It’s easy to get impatient – how is this leading me toward my goal, down my dragon fish path? I find myself wanting the pay-off now – I want to be an expert, a credible source of information, I want to be making a real difference in conservation and help people understand and care about this complex and fascinating setting that I’m just learning to understand myself. Staring down a few massive binders of datasheets sure forces you to take the long view. I’m trying to learn as much as I can in a new environment, which takes time. I’m building my confidence, which comes with experience, which takes time. I’m still on the path. But I have to pay my dues, and I have to earn it.

Illustrated American Idioms

Today my Lao coworker was leafing through his dog-eared copy of “Illustrated American Idioms” from 1982 – a gem I found buried in the closet yesterday while trying to make an inventory of our books.  It’s quite the slice of American culture – illustrated in the style of ClipArt. Someone has turned it into a coloring book, probably before Sinsamout came to own it. He flipped to the phrase “big fish in a small pond” and asked me what it meant. I said it’s like feeling important in your small village, then coming to the big city, being surrounded by lots of accomplished people, and realizing you don’t really know very much. Naturally, this also introduced the concept of a “small fish in a big pond.” Actually, the book listed the phrase as “big frog in a small pond,” which I had never heard of – so we both learned something.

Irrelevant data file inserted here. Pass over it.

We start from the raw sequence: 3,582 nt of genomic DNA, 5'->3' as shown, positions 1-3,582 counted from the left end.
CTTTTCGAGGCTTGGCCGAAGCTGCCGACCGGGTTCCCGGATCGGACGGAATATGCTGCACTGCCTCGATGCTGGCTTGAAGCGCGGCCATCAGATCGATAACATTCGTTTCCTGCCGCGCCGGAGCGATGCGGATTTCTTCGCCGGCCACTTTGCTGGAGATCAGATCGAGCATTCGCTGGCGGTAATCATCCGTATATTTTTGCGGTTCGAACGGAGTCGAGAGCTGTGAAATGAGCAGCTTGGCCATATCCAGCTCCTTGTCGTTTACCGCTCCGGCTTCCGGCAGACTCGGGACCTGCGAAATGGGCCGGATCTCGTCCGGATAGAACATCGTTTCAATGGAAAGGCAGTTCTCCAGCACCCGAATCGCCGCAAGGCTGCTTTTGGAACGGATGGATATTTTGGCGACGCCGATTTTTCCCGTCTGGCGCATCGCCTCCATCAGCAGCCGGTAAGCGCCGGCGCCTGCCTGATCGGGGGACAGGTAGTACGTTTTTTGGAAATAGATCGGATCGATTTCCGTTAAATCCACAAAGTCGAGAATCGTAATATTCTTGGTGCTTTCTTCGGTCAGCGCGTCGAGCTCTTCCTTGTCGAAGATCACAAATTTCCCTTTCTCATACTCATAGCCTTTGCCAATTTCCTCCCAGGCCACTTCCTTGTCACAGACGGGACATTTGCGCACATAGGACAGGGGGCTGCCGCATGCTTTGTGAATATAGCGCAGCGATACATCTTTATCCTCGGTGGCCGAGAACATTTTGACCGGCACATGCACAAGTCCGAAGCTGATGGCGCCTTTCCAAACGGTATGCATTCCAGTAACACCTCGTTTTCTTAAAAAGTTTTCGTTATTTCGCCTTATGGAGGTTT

Today I definitely find myself relating to the small fish (frog?).  And I often think I’m swimming in two very big ponds – one called science, the other called storytelling. I’m trying to paddle my way through both of them, realizing I have a lot to learn about being one small fish among many. Humility. Patience. Letting go of ego. Finding reward from the work, not the recognition. This path that I’m on is the work of a lifetime. So as a wise fish once said, just keep swimming, just keep swimming…

Big frog?

Big frog?


Low Water, High Heat

Mekong riverside garden

A Mekong riverside garden

Well, you can disregard the report in my previous post of this season’s cooler temperatures. After I experienced one day of refreshingly chilly weather, the heat has flipped back on and stayed there. People are remarking that it’s turned warmer earlier than usual this year. “You’ll learn to love an air conditioner,” one friend said. One of the traditions of Lao New Year that I’m looking forward to experiencing next month is people relieving the oppressive heat of April by throwing water on each other. I’ve heard more than one proposition that maybe this practice ought to start a month early this year.